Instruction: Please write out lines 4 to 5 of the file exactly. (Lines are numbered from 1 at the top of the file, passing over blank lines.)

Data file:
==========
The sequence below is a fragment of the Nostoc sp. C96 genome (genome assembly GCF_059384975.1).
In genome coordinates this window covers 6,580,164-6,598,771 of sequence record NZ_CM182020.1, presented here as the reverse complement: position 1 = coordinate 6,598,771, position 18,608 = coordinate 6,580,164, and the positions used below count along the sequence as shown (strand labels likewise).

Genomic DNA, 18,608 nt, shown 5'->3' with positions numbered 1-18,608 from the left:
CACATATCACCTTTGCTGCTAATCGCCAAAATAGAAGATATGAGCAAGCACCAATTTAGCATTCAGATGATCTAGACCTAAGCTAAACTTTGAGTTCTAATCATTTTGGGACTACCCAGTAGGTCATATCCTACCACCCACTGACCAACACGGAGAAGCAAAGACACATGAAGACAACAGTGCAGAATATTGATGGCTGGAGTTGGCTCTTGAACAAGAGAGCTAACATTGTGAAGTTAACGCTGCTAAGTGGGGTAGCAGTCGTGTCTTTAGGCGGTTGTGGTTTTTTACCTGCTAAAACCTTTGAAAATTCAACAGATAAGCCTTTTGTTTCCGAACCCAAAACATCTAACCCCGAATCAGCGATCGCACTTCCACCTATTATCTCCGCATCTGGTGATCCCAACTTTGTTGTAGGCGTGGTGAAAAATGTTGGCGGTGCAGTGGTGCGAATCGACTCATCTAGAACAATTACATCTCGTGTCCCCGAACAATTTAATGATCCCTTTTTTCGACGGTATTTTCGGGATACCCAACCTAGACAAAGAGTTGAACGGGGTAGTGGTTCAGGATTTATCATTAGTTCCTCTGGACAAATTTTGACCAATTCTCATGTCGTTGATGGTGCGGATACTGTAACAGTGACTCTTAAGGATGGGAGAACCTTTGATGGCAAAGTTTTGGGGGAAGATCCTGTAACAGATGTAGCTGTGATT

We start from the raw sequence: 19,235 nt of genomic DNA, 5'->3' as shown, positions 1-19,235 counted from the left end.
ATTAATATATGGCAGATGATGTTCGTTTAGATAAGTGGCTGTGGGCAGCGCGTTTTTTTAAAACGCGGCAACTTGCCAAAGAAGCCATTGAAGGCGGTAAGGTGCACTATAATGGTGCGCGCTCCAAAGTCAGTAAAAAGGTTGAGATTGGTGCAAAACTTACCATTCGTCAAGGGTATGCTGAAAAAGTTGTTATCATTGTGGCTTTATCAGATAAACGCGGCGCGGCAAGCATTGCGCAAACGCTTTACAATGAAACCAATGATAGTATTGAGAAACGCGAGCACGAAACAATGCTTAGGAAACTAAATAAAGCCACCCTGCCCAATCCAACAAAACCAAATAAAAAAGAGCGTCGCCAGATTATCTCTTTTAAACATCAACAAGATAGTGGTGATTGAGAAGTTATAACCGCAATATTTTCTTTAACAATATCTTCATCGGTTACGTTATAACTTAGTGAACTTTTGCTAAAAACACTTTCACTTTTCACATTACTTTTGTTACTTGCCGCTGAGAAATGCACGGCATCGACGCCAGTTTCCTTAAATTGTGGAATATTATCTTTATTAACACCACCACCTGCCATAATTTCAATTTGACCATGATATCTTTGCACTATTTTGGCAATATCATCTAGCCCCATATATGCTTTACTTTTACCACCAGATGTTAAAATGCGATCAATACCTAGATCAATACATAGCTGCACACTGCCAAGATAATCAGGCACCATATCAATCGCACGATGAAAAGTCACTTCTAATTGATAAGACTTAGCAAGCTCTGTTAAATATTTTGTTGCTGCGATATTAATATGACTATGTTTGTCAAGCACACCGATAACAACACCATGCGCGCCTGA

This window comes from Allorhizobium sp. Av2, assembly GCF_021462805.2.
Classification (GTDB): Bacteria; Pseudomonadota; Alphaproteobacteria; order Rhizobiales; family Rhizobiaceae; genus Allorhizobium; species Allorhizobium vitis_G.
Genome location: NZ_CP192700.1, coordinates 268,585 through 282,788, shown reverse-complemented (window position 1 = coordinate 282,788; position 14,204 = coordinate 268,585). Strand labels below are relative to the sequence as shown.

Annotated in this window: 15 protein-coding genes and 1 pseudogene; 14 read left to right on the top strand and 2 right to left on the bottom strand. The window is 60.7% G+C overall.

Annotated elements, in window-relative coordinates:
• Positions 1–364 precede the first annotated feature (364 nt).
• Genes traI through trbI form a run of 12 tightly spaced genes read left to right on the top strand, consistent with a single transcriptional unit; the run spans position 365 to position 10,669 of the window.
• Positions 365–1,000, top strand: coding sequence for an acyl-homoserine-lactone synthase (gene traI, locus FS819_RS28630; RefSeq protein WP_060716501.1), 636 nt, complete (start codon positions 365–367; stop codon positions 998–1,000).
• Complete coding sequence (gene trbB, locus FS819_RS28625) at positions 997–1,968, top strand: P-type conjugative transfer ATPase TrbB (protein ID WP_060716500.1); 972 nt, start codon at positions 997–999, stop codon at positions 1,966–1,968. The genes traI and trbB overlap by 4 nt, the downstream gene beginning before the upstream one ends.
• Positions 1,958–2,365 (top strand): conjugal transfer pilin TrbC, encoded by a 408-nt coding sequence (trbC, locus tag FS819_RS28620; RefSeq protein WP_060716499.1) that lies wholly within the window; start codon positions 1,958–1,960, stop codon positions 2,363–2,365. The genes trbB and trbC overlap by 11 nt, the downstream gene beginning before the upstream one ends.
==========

CACATATCACCTTTGCTGCTAATCGCCAAAATAGAAGATATGAGCAAGCACCAATTTAGCATTCAGATGATCTAGACCTAAGCTAAACTTTGAGTTCTAATCATTTTGGGACTACCCAGTAGGTCATATCCTACCACCCACTGACCAACACGGAGAAGCAAAGACACATGAAGACAACAGTGCAGAATATTGATGGCTGGAGTTGGCTCTTGAACAAGAGAGCTAACATTGTGAAGTTAACGCTGCTAAGTGGGGTAGCAGTCGTGTCTTTAGGCGGTTGTGGTTTTTTACCTGCTAAAACCTTTGAAAATTCAACAGATAAGCCTTTTGTTTCCGAACCCAAAACATCTAACCCCGAATCAGCGATCGCACTTCCACCTATTATCTCCGCATCTGGTGATCCCAACTTTGTTGTAGGCGTGGTGAAAAATGTTGGCGGTGCAGTGGTGCGAATCGACTCATCTAGAACAATTACATCTCGTGTCCCCGAACAATTTAATGATCCCTTTTTTCGACGGTATTTTCGGGATACCCAACCTAGACAAAGAGTTGAACGGGGTAGTGGTTCAGGATTTATCATTAGTTCCTCTGGACAAATTTTGACCAATTCTCATGTCGTTGATGGTGCGGATACTGTAACAGTGACTCTTAAGGATGGGAGAACCTTTGATGGCAAAGTTTTGGGGGAAGATCCTGTAACAGATGTAGCTGTGATT

We start from the raw sequence: 19,235 nt of genomic DNA, 5'->3' as shown, positions 1-19,235 counted from the left end.